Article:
SEO is so effective that if I were doing another startup today, it would focus on software for conversion rate optimization. I think this is still the most under-utilized and highest ROI activities in the marketing department, but more awareness is on its way. CRO isn't just about testing; it's about building a process for improving conversion over time. Online businesses can generate so much revenue from this, yet few invest. I think 2010 is the year, simply because it's an inflection point for companies to assess their spend and where they derive value.
#8 - More Queries will Send Less Traffic
Google & Bing are both doing more to make their visitors stickier and get their queries answered without ever having to leave the engine. This is a good product practice for both companies, and I'm surprised Google's taken so long to move away from their "get people off Google" point-of-view, but it's definitely happening. Check out some recent examples:
San Diego Chargers SERPs
Everything I need to know is right there - the last game score, the record, the opponent, their next match day and time. The only thing missing? What channel it's playing on in my area.
I don't even have to complete my query! Google's got that weather report sitting in the suggest box. They wrote about this feature here which launched last week. Google O/S had another good post on the topic.
Bing results for Alaska Air Flight 49
Thankfully, I'm not actually headed to Kodiak, but those results are pretty spiffy, and are likely to prevent me from needing to visit and get that flight info.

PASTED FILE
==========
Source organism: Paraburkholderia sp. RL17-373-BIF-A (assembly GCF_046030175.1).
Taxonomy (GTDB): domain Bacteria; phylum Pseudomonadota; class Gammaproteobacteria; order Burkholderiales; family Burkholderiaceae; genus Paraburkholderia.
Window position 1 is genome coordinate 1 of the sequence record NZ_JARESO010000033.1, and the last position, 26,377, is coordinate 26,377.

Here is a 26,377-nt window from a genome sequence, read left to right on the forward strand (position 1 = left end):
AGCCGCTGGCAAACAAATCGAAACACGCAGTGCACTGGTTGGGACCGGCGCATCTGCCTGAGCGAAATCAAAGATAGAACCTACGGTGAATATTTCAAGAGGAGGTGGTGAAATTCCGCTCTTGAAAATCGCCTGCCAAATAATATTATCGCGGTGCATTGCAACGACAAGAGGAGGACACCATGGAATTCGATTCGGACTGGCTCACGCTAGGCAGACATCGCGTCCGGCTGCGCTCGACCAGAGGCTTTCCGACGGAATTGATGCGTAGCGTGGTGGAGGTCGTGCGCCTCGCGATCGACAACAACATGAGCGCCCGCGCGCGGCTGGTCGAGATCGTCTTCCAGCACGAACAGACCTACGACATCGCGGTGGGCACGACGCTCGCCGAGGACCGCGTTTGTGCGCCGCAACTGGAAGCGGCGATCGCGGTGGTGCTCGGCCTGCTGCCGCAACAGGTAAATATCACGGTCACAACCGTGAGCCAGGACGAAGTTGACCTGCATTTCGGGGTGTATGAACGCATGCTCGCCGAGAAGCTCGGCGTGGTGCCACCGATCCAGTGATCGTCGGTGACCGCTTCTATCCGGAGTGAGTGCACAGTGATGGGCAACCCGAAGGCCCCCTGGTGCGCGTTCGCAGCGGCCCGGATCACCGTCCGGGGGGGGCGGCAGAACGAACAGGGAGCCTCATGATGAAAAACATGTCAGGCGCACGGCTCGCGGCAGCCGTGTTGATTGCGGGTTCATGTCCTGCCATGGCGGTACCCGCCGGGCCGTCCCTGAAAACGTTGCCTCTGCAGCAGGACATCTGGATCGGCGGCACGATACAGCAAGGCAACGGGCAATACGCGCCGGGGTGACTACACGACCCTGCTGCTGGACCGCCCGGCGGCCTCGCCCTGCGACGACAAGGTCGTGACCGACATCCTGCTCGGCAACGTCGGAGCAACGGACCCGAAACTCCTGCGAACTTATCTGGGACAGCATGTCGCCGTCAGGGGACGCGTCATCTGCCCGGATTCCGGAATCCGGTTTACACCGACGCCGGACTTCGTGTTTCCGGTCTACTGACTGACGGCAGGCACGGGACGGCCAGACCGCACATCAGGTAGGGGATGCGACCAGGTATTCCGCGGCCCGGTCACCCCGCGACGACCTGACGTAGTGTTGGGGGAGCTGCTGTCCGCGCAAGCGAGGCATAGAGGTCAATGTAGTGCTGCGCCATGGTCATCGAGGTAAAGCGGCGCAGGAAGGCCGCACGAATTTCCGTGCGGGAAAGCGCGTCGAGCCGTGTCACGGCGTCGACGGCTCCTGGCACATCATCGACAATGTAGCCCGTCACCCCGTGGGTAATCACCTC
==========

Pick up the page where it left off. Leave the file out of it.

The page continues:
Bing Fedex SERPs
The customer service number is something Bing's started to provide more and more (though there's one company even they don't have that data on). With Fedex, you don't even need to leave Bing to track a package (Google also offers similar functionality).
My perception is that the more the engines can apply "instant answers" to search queries, the more they will, and the less any other sites will see traffic from those queries. It's a better user experience this way, and I'm certain it's one of the biggest things that engenders loyalty and return queries - something both engines are desperately competing for.
The Bottom Line for 2010
The bottom line for 2010 is that if you haven’t already invested into optimizing your website, blog site and/or social media sites, you are already way behind the 8-ball. Like the smart phone, the digital camera and the website, it’s not a matter of if you’ll eventually optimize or market your website . . . but when. The race is on for who can do the best job at servicing the client for website marketing or search engine optimization. The tools are here today. The time to act is now.